Reviews


Film Review: The Last Airbender

Young superhero battles enemy nation in a rickety live-action adaptation of a Nickelodeon animated series.

-By Daniel Eagan


filmjournal/photos/stylus/144231-Airbender_Md.jpg

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Based on a Nickelodeon cartoon that started in 2005, The Last Airbender is an attempt to establish a martial-arts/fantasy franchise for younger viewers. Undistinguished on every level, the film rehashes genre clichés in a style that is both painless and instantly forgettable. Box-office prospects look grim, even with inflated 3D ticket prices.

Originally titled “Avatar: The Last Airbender,” the Nickelodeon series was a pastiche of anime and Hong Kong action, with an emphasis on kung fu fights and ersatz mysticism. The film condenses the plot of the first season, during which an Avatar named Aang (Noah Ringer) spearheads a rebel campaign to defeat the Fire Nation. Aang's skills are limited at first to controlling air, but as Avatar he can learn to master all four elements, including earth and fire. If he lives long enough, that is.

Aang is sought by evil Fire Nation minions, including disgraced prince Zuko (Dev Patel), military commander Zhao (Aasif Mandvi) and the tyrant Ozai (Cliff Curtis). Protecting him is Katara (Nicola Peltz), who has the ability to control water. Also helping are Katara's brother Sokka (Jackson Rathbone) and Yue (Seychelle Gabriel), a water kingdom princess with the magical ability to commune with a moon spirit found inside a fish. As in the series, Aang has a pet flying lemur who appears here infrequently, and Appa, a giant, flying bison who more closely resembles a Maurice Sendak creation.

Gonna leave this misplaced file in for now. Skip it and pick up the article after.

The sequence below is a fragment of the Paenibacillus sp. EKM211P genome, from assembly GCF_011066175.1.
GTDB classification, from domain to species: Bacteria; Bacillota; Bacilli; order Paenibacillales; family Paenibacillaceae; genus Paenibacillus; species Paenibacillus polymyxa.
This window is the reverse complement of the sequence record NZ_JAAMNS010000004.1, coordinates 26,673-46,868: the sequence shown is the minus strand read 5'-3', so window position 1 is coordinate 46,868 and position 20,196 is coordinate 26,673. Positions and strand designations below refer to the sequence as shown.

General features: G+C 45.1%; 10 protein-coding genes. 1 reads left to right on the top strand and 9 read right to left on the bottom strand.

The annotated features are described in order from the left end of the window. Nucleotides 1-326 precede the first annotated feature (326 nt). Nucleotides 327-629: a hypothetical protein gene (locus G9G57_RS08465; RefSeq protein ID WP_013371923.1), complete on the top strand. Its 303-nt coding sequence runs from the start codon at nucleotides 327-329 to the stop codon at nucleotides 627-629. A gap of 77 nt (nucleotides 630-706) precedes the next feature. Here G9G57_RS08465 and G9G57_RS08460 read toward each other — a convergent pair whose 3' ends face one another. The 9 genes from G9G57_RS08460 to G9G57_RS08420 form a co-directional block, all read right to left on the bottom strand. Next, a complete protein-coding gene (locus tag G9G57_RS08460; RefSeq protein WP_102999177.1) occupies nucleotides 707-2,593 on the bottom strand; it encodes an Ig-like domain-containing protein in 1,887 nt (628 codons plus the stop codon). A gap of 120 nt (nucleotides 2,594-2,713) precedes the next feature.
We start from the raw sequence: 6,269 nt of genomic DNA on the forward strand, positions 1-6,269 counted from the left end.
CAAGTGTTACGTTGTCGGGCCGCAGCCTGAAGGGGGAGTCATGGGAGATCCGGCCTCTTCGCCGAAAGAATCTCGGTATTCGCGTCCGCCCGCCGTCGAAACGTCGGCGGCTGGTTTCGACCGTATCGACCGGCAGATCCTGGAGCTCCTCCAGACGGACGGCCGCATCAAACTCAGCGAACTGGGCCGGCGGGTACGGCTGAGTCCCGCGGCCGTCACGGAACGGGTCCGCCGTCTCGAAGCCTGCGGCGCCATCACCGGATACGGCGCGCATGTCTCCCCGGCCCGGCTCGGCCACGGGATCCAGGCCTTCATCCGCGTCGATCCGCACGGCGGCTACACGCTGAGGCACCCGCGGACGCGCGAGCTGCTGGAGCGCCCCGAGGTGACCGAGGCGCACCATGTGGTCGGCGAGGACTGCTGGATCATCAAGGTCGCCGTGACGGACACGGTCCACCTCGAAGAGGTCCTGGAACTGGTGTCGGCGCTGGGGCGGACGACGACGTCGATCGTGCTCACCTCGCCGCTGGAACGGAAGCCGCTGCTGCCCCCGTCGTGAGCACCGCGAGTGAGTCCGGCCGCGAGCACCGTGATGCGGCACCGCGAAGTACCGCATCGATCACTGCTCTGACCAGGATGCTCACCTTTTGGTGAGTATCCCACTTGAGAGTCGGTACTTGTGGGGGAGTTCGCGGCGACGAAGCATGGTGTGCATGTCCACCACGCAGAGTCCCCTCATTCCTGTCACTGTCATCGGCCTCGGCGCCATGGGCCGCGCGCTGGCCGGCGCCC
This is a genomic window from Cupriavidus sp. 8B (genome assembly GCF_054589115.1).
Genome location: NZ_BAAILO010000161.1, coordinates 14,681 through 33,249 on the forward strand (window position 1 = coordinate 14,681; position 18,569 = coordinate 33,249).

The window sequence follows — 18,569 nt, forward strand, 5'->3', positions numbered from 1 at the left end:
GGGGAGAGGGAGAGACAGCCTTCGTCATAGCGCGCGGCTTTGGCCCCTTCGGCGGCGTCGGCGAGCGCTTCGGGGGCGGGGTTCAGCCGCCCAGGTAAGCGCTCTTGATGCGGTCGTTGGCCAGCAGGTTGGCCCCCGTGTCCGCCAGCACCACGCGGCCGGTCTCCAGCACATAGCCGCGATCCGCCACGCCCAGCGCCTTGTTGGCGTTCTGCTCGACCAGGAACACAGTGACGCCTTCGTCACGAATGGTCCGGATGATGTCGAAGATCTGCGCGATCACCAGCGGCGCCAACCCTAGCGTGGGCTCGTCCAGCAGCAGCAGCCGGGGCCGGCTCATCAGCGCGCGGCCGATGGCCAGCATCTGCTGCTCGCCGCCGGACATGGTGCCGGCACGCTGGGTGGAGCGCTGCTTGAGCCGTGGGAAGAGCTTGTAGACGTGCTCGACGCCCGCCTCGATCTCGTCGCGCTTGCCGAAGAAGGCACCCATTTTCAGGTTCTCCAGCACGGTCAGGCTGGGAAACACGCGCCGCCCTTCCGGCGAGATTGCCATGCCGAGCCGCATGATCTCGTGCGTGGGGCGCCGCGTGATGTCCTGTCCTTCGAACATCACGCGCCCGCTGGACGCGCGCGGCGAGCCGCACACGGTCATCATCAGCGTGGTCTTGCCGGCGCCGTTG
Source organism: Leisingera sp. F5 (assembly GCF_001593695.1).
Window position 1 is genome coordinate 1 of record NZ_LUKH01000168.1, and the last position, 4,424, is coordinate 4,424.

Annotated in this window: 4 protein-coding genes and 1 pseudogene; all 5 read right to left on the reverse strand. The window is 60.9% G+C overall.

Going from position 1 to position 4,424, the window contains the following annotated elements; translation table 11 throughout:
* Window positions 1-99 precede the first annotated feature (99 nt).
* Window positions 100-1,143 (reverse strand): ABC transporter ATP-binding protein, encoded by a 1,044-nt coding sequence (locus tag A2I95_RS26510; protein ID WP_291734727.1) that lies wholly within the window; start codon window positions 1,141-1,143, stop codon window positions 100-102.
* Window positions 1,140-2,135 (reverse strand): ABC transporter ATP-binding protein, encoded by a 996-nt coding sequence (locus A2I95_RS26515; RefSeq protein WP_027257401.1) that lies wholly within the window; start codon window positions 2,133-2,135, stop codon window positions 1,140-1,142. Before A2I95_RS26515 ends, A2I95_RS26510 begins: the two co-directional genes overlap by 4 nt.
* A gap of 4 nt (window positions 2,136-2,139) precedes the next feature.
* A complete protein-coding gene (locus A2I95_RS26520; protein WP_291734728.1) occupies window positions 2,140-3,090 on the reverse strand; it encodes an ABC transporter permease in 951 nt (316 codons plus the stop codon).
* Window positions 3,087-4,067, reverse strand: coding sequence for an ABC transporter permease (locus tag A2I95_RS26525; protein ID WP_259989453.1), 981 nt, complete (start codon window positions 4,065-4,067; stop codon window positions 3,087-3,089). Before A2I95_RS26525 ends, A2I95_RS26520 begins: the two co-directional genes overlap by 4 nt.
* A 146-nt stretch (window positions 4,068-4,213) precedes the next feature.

After a lot of background filler, the plot leads to a confrontation between Aang and Fire Nation soldiers who want to throw the world out of balance by destroying the spirits of yin and yang. The sensibility is distinctly Buddhist, with endless talk of sacrifice and reincarnation. In fact, as Zhou points out to his fighters, it makes no sense to kill Aang, because he will just come back as another Avatar.

In the end, not much is at stake in The Last Airbender. Not only is the spirit of the Avatar immortal, but the PG rating means there are very few casualties on either side, despite the bombs and combat. And the ending does more to set up a sequel than to find a satisfying ending to the story.

The Last Airbender takes place in a pre-industrial fantasy world that ranges from armadas of steamships to mud huts and people in loincloths. Some of the visual ideas are striking, but they are not used with much imagination. Like the recent Clash of the Titans remake, the film was retrofitted with 3D. Facial features are distorted in several close-ups; otherwise, almost nothing is gained in the process.

Writer-director M. Night Shyamalan takes the same approach to the fantasy–action genre as he has to horror and suspense: slow and ponderous. The martial-arts fights feel heavy instead of fleet and airborne, and the heroes show no delight in their powers. Fans of the cartoon series may overlook The Last Airbender's flaws, but others will have little use for a watered-down Narnia with Lord of the Rings pretensions.